Publicly funded child care in the U.S. primarily functions as a support for low-income families, so they can work or go to school. But that wasn’t always the case. During World War II, Congress passed the Lanham Act to provide universal child care, so mothers could join the workforce and support the war effort. Eligibility for the program wasn’t based on family income, but when the war ended, so did funding for the centers.
The nation didn’t move toward a universal child care system again until 1971, when Congress passed the bipartisan Comprehensive Child Development Act. But then-President Richard Nixon vetoed it, saying that it would move the care of children away from a “family centered approach.”
Congress did, however, establish the Women, Infants and Children (WIC) nutrition program in the 1970s to provide healthy food to pregnant mothers and young children up to age 5. Participation in the program is associated with better cognitive skills in the early years as well in school.
Mothers in the Workforce
Also in the 1970s, women’s participation in the labor force was steadily climbing, and by 2009, 66% of women with children 17 and under were working full- or part-time. The for-profit “day care” industry flourished to meet the demand with chain centers across the country.
The U.S. Department of Health and Human Services funded the development of the Child Development Associate credential in the early 1970s as a way to improve the quality of the workforce and set standards for those caring for young children. A landmark study released in 1995 shed light on the issue of quality, showing that “most child care is mediocre” and “sufficiently poor to interfere with children’s emotional and intellectual development.”
The study spurred multiple quality improvement efforts, but those focusing on centers often don’t reach infants and toddlers because very young children are more likely to be in home-based settings. The National Association for Family Child Care, founded in 1982, is one organization that offers accreditation as a way to improve the quality of these settings.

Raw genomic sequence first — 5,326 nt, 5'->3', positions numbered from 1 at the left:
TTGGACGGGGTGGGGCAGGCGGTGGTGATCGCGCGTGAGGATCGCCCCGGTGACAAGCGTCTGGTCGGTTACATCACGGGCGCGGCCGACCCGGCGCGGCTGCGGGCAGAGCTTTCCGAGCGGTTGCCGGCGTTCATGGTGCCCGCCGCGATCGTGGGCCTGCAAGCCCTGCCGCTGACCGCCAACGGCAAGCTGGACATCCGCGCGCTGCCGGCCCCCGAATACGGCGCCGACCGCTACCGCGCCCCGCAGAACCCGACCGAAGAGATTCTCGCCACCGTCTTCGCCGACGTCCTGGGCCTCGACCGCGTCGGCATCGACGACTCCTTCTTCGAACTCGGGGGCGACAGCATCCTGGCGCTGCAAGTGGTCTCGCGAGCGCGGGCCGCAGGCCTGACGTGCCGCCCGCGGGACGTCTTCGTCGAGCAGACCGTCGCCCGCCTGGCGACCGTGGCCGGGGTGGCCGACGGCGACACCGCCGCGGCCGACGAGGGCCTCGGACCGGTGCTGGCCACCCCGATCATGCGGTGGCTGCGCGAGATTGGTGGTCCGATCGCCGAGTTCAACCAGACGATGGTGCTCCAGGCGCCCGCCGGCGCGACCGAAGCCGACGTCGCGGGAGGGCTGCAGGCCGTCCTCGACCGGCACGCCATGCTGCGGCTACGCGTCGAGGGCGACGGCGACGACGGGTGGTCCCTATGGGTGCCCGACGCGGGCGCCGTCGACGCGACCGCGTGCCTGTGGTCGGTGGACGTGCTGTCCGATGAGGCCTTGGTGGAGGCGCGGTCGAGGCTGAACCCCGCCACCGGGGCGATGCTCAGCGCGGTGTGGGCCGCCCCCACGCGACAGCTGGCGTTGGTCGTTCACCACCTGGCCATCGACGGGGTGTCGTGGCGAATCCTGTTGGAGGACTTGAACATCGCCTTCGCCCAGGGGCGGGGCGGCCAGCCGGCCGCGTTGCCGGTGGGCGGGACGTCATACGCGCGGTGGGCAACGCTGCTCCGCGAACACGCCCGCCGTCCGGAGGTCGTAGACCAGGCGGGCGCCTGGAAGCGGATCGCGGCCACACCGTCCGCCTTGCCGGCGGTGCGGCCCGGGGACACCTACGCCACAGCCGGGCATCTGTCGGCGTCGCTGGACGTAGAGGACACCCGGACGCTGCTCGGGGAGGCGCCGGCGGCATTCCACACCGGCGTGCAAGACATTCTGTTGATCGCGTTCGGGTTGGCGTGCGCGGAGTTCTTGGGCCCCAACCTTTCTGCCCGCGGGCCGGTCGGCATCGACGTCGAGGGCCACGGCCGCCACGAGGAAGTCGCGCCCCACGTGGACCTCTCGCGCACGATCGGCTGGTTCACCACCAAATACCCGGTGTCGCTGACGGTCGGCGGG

A Child Trends review highlighted aspects of quality care for young children, such as lower staff-to-child ratios and warm and positive interactions between providers and children. The National Association for the Education of Young Children provides descriptions of quality early learning settings for babies and toddlers.
A 2021 paper from the Infant and Toddler Policy Research Center at the National Institute for Early Education explores the links between quality and costs and notes the impact of child care on children’s development depends on the quality of the program and the characteristics of the child’s home life.
Federal funding for child care has generally been associated with the welfare system. The 1988 Family Support Act included funding for transitional child care. Congress passed the Child Care and Development Block Grant in 1990, which, with welfare reform in 1996, became the primary source of child care funding to states. A reauthorization in 2014 included requirements that states set aside a portion of their funding to serve infants and toddlers and improve the quality of care they receive.
Since the growth of state preschool programs in the 1990s, child care providers have faced further challenges to increasing quality for infants and toddlers. The revenue from serving 4-year-olds — in larger group sizes — offsets the higher cost of providing care for infants and toddlers. Losing older children to public schools often means centers must raise fees for parents or pay teachers less. Those in the industry have argued in favor of keeping public pre-K programs in the child care sector to avoid compromising the quality of care for the youngest children.
Increased Supports for Babies and Toddlers in the 1990s
The federal government in 1995 launched Early Head Start, which serves infants and toddlers, and expanded it to full-day, year-round services in 1998. An evaluation showed that 3-year-olds who participated in the program had better language, cognitive and social skills than those in a control group.
Key Context for Understanding the 0 to 3 Sector
Today, journalists looking to cover the education and care of children ages 0 to 3 need some familiarity with a variety of issues, including the web of state and federal programs and policies, the child care workforce, access to quality care, and more.
Working families today turn to a diverse mix of settings and providers to care for their infants and young children, including other family members, neighbors, center-based child care programs, and in-home providers who may or may not have a license to provide care. Many working parents use a mix of programs and providers, and those who work nontraditional hours can face significant challenges in finding affordable care. Given the sector is highly decentralized, it can be tricky for reporters to understand and keep tabs on.